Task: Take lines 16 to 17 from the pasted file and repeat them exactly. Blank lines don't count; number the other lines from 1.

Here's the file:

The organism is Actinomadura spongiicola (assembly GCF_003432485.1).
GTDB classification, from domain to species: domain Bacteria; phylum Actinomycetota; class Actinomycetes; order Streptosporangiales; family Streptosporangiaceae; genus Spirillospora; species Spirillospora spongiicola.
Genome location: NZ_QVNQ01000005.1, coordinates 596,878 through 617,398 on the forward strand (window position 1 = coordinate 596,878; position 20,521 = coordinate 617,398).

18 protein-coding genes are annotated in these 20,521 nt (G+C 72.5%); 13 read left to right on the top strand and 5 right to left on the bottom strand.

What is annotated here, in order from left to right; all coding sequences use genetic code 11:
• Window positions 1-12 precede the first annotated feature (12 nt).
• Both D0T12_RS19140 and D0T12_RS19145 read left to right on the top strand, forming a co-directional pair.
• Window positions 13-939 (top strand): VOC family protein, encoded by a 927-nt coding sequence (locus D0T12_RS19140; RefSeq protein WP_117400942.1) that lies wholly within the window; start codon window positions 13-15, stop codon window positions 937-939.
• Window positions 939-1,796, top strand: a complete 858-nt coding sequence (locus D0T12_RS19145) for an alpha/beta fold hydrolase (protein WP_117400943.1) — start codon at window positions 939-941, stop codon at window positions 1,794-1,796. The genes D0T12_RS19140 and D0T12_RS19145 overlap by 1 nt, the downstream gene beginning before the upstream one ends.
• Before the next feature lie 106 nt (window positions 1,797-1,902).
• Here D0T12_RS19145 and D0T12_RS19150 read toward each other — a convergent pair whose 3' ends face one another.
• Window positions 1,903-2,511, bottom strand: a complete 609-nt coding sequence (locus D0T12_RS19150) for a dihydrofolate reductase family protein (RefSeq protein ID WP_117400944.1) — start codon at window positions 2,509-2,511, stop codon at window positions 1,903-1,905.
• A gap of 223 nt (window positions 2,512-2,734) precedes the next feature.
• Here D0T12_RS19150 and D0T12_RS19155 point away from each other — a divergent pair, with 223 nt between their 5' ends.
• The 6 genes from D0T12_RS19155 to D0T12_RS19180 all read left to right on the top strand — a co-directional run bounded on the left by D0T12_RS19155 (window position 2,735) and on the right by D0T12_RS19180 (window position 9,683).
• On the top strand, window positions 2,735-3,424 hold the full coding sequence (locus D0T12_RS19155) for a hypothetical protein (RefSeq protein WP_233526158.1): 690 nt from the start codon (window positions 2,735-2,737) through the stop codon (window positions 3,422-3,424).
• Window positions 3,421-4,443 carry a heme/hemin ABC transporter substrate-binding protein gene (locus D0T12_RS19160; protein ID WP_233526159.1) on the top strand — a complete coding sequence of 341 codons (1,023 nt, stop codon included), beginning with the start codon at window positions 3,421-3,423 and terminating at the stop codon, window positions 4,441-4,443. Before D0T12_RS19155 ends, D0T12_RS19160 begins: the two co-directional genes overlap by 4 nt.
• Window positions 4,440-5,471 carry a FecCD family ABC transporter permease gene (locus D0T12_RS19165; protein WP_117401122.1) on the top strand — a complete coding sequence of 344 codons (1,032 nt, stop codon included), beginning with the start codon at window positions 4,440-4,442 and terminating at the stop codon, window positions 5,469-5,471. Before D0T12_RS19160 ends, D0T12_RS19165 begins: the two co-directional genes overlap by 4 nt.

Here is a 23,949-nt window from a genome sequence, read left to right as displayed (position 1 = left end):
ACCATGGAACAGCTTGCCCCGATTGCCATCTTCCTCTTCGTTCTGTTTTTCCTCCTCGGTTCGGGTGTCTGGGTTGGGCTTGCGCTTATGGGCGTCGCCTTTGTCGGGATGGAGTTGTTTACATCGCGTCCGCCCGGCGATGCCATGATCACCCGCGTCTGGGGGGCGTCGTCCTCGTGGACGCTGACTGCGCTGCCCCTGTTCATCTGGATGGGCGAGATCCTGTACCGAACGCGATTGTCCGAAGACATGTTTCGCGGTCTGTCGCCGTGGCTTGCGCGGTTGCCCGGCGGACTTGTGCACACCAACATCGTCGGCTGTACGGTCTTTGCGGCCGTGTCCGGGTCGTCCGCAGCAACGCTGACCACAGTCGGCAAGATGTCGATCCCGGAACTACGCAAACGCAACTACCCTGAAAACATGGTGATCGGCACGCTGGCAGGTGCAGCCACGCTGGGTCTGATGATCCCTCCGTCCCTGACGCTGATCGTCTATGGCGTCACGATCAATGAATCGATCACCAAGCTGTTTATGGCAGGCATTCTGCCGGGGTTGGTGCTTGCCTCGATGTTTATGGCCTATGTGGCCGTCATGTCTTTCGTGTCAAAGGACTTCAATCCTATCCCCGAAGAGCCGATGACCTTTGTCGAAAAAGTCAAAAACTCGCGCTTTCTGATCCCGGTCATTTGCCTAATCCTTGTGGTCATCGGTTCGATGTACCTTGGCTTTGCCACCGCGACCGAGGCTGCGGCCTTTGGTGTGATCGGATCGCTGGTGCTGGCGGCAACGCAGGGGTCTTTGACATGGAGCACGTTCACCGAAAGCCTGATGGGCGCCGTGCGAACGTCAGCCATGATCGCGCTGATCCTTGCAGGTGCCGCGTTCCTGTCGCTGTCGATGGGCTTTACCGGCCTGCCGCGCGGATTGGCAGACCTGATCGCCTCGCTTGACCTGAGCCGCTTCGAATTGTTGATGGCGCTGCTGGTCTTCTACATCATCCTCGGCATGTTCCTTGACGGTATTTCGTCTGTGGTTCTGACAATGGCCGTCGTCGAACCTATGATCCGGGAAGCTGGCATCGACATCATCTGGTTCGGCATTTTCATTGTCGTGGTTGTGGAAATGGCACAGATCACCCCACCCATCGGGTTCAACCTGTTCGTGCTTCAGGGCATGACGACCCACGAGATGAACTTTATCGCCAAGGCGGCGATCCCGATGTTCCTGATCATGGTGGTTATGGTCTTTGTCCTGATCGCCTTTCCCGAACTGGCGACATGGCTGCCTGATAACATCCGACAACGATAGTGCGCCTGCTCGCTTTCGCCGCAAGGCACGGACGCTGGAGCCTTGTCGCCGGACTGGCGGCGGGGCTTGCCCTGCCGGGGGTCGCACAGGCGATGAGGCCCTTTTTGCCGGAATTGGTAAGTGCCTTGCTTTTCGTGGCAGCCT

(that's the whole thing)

• On the top strand, window positions 2,735-3,424 hold the full coding sequence (locus D0T12_RS19155) for a hypothetical protein (RefSeq protein WP_233526158.1): 690 nt from the start codon (window positions 2,735-2,737) through the stop codon (window positions 3,422-3,424).
• Window positions 3,421-4,443 carry a heme/hemin ABC transporter substrate-binding protein gene (locus D0T12_RS19160; protein ID WP_233526159.1) on the top strand — a complete coding sequence of 341 codons (1,023 nt, stop codon included), beginning with the start codon at window positions 3,421-3,423 and terminating at the stop codon, window positions 4,441-4,443. Before D0T12_RS19155 ends, D0T12_RS19160 begins: the two co-directional genes overlap by 4 nt.